Which then also omits press Zero to bypass this garbage and talk to a human.

There is a great value in AI and quick-answer tech via desktop/phone/text etc. But it must be properly deployed, which it rarely is.....
 

afransen

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Don't forget the intentionally bad hold music, also highly compressed so it comes out with a lot of distortion. Also with the requisite 2 second pause before a voice recording tells you how important your call is every 30s.


If it wasn't likely just incompetence, I wouldn't be surprised if it was an intentional strategy to reduce phone customer contact by making it so incredibly hostile to use.
 
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AlvinofDiaspar

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Don't forget the intentionally bad hold music, also highly compressed so it comes out with a lot of distortion.


If it wasn't likely just incompetence, I wouldn't be surprised if it was an intentional strategy to reduce phone customer contact by making it so incredibly hostile to use.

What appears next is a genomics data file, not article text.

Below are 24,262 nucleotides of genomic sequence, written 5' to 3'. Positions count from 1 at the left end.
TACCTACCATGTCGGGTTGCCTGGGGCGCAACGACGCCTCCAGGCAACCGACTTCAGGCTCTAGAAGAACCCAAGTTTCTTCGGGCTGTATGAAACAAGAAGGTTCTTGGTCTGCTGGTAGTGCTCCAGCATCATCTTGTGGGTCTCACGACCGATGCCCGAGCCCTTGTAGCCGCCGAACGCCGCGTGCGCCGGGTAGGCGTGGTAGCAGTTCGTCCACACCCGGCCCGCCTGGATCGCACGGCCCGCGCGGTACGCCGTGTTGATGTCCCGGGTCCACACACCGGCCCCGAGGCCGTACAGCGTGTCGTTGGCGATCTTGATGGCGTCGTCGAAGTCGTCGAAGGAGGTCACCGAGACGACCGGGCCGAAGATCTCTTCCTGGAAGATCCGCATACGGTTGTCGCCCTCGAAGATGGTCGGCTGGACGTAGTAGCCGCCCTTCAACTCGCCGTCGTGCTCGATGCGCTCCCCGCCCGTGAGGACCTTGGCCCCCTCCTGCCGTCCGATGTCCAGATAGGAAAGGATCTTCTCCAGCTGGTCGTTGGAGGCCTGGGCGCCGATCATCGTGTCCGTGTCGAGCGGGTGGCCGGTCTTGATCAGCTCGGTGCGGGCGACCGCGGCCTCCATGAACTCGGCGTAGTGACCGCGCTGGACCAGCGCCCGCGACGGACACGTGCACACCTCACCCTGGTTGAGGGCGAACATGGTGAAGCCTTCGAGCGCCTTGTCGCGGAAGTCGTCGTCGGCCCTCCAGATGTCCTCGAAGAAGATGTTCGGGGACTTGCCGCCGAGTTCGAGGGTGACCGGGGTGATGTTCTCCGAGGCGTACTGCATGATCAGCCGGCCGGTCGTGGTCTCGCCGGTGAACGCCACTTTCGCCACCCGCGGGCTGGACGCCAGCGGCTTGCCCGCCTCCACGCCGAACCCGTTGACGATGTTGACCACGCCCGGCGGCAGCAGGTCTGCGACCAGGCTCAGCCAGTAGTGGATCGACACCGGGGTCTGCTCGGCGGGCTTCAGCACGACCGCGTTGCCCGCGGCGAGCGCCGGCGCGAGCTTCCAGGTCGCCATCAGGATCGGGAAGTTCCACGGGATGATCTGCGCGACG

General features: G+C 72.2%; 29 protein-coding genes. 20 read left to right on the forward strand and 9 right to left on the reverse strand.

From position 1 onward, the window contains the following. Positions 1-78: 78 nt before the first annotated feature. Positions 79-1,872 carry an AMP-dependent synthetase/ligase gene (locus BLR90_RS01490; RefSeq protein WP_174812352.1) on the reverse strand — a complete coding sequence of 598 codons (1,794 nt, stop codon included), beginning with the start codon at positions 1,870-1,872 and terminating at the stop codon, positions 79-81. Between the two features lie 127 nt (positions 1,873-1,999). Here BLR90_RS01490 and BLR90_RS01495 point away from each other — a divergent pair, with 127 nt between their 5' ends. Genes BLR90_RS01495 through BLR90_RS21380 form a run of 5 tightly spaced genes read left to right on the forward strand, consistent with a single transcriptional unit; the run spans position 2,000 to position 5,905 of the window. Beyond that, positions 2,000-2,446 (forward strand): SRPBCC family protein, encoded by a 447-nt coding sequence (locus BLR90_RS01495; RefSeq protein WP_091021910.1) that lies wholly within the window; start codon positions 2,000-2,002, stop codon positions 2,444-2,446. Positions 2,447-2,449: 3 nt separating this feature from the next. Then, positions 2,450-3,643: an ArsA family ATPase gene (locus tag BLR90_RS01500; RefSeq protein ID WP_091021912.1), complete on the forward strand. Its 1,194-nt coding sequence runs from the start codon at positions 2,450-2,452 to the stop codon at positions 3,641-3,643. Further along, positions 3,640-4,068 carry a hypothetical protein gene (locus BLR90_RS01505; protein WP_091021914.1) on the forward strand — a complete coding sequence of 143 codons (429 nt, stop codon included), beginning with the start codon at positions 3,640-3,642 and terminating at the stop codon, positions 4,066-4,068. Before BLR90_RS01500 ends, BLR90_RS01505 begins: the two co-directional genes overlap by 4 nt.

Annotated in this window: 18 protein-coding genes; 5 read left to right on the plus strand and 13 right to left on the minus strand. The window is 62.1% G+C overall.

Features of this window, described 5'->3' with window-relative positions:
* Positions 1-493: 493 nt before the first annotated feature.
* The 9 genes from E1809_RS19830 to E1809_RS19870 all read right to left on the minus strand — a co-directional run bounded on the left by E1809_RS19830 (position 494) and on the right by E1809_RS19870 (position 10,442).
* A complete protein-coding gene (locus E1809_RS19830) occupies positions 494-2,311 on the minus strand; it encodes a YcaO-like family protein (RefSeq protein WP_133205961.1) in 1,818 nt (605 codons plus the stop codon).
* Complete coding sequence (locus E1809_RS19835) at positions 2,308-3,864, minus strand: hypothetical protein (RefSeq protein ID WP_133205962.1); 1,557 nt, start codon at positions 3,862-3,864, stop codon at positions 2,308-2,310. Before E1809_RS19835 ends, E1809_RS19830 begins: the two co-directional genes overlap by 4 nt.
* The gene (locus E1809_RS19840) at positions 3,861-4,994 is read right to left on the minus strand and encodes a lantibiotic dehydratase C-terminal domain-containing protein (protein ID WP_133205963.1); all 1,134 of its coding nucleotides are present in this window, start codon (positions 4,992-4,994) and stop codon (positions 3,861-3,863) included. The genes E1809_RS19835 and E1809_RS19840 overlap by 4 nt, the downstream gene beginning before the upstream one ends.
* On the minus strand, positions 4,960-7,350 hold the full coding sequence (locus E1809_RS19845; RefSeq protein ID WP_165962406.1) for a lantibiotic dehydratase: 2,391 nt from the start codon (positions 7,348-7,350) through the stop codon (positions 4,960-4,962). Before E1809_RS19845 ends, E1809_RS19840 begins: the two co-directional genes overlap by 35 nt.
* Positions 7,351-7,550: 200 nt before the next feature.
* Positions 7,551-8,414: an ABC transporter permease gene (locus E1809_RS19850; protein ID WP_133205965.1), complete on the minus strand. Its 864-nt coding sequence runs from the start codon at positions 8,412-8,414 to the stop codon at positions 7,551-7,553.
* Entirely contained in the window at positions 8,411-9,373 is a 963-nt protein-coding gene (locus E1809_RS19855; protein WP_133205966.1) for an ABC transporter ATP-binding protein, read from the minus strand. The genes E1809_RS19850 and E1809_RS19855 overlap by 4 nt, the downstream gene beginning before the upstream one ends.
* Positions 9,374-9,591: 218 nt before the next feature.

You have a variant of that - telephone menu options that doesn't give you any options that you'd want, that go through-each-word-as-slowly-as-it -could, don't let you skip by dialing the number you want right away and disabled zero for operator option.

AoD
 

AlbertC

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Intuit Opens New Canadian Headquarters in Toronto as Part of Global Growth Plan


TORONTO--(BUSINESS WIRE)--Intuit (NASDAQ: INTU), the global financial technology platform behind TurboTax, Credit Karma, QuickBooks, and Mailchimp, today announced the official opening of its new Canadian headquarters in Toronto’s downtown core. Located in ‘The Well’ at Front Street West and Spadina Avenue, the new space is Intuit's first global site that has implemented the company’s workplace of the future design.

“We’ve identified the city of Toronto as a global talent hub and a top growth site for Intuit globally. We’re thrilled to officially open the doors of this dynamic, new, hybrid space to serve our employees, customers and community,” said David Marquis, vice president and Canada country manager at Intuit. “With this newly designed workplace, we’re making a meaningful investment in our growth in Canada, while creating more opportunities for technologists to do the best work of their lives at Intuit.”

The modern, 116,000 square foot office was designed to optimize Intuit’s hybrid and diverse culture, while creating the ideal environment to co-create, make connections, and innovate.